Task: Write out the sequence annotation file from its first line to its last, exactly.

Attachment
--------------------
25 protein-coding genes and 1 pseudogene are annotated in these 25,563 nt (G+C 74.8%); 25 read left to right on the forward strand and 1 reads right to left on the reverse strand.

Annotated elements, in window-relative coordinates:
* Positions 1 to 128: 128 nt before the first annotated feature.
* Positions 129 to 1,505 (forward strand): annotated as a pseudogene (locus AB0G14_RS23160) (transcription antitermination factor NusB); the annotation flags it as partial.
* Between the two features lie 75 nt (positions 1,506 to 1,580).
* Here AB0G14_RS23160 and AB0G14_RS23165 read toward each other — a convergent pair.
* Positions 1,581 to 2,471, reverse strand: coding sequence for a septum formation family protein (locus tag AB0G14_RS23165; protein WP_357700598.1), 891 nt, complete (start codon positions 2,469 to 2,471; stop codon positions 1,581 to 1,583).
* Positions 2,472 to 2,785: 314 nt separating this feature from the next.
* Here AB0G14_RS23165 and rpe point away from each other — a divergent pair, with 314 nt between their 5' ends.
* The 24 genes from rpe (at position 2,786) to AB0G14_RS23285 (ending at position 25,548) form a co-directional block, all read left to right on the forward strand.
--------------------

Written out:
25 protein-coding genes and 1 pseudogene are annotated in these 25,563 nt (G+C 74.8%); 25 read left to right on the forward strand and 1 reads right to left on the reverse strand.

Annotated elements, in window-relative coordinates:
* Positions 1 to 128: 128 nt before the first annotated feature.
* Positions 129 to 1,505 (forward strand): annotated as a pseudogene (locus AB0G14_RS23160) (transcription antitermination factor NusB); the annotation flags it as partial.
* Between the two features lie 75 nt (positions 1,506 to 1,580).
* Here AB0G14_RS23160 and AB0G14_RS23165 read toward each other — a convergent pair.
* Positions 1,581 to 2,471, reverse strand: coding sequence for a septum formation family protein (locus tag AB0G14_RS23165; protein WP_357700598.1), 891 nt, complete (start codon positions 2,469 to 2,471; stop codon positions 1,581 to 1,583).
* Positions 2,472 to 2,785: 314 nt separating this feature from the next.
* Here AB0G14_RS23165 and rpe point away from each other — a divergent pair, with 314 nt between their 5' ends.
* The 24 genes from rpe (at position 2,786) to AB0G14_RS23285 (ending at position 25,548) form a co-directional block, all read left to right on the forward strand.